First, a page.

San Juan Huts Day 5 via Flickr (CC BY-SA)

Residents from Montrose County’s West End recently gathered for a screening of “Uranium Drive-In,” a documentary that tells the story of the ill-fated Piñon Ridge Uranium Mill, and a tight-knit community desperate for jobs and some hint of a brighter economy.


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Maeve Conran

A complex series of agreements govern the distribution of water throughout the state.  Along the Colorado River, farms, cities & towns, and the recreation industry are all big players.  But everyone takes a backseat to a tiny hydroelectric plant that’s over one hundred years old.  It’s the Shoshone Generating Station, and it plays a critical role on the Upper Colorado.

Colorado’s Energy industry is continuing to make the case that hydraulic fracturing is safe and a critical part of the state’s economy.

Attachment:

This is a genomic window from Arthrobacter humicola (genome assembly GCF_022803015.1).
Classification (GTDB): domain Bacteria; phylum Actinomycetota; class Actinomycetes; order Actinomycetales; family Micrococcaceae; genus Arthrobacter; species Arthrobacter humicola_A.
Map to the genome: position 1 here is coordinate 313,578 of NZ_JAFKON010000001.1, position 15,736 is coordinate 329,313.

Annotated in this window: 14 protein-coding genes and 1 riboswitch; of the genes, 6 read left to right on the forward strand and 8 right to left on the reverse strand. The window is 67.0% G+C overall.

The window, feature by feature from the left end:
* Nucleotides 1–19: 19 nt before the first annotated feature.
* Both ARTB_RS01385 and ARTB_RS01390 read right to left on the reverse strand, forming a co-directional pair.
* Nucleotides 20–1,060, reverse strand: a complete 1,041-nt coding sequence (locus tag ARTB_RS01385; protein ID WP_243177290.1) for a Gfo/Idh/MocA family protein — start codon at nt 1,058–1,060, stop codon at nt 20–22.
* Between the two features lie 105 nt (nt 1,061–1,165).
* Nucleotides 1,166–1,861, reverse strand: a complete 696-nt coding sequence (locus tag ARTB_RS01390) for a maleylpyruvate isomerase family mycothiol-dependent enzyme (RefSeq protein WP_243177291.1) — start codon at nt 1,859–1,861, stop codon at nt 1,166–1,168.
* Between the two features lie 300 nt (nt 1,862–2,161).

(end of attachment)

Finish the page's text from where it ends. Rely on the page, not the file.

Major Layoffs at Oxbow Coal Mine

Oct 16, 2013
Elise Thatcher/Aspen Public Radio

Two weeks ago, the coal mine near Paonia owned by billionaire Bill Koch laid off more than half of its employees. The Koch owned Oxbow Mining company hopes to expand operations again in the future and rehire some of the workers.  In the meantime the layoffs are creating hardships for a number of communities.

“It’s very sad time around the mine, you know to lose your income and lose your job is real traumatic, so it’s very painful decision for us," says Mike Ludlow, the Executive Vice President of Oxbow’s mining operations.


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Bente Birkeland/RMCR

In November, voters in several Front Range communities will consider whether to ban or delay fracking. Many of these same areas are also recovering from September's devastating flooding.

There's renewed attention on the fight over fracking thanks to Colorado's flooding. Recent figures show that 12 spills have polluted the South Platte with 37,000 gallons of oil.

Both sides of the debate were out in full force during a recent community festival for the city of Broomfield. Voters there will decide whether to pass a five-year fracking moratorium.